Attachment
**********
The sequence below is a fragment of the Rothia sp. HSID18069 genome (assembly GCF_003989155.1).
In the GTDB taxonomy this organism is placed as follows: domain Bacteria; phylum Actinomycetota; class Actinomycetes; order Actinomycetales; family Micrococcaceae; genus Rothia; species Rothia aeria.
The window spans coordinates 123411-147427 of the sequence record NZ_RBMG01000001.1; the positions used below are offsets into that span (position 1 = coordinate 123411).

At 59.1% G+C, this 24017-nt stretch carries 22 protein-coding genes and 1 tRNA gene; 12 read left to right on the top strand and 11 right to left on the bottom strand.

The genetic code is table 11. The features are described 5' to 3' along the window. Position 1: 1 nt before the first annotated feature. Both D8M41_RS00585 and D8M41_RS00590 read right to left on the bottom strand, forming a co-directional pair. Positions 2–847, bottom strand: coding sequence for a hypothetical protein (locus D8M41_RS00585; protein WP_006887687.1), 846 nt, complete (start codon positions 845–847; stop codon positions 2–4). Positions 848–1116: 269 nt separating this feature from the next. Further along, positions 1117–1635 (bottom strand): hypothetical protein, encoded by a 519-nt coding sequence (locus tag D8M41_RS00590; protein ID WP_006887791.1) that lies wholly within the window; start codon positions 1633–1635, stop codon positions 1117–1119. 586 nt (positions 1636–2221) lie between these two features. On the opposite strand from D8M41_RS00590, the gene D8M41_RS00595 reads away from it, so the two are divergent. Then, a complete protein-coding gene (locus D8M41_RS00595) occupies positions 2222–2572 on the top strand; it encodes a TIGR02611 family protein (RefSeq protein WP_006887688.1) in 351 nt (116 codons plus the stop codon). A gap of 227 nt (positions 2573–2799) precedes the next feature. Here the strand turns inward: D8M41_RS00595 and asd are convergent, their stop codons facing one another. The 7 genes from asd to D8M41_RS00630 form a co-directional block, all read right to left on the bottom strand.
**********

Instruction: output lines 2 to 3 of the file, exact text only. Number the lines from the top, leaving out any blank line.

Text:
In the GTDB taxonomy this organism is placed as follows: domain Bacteria; phylum Actinomycetota; class Actinomycetes; order Actinomycetales; family Micrococcaceae; genus Rothia; species Rothia aeria.
The window spans coordinates 123411-147427 of the sequence record NZ_RBMG01000001.1; the positions used below are offsets into that span (position 1 = coordinate 123411).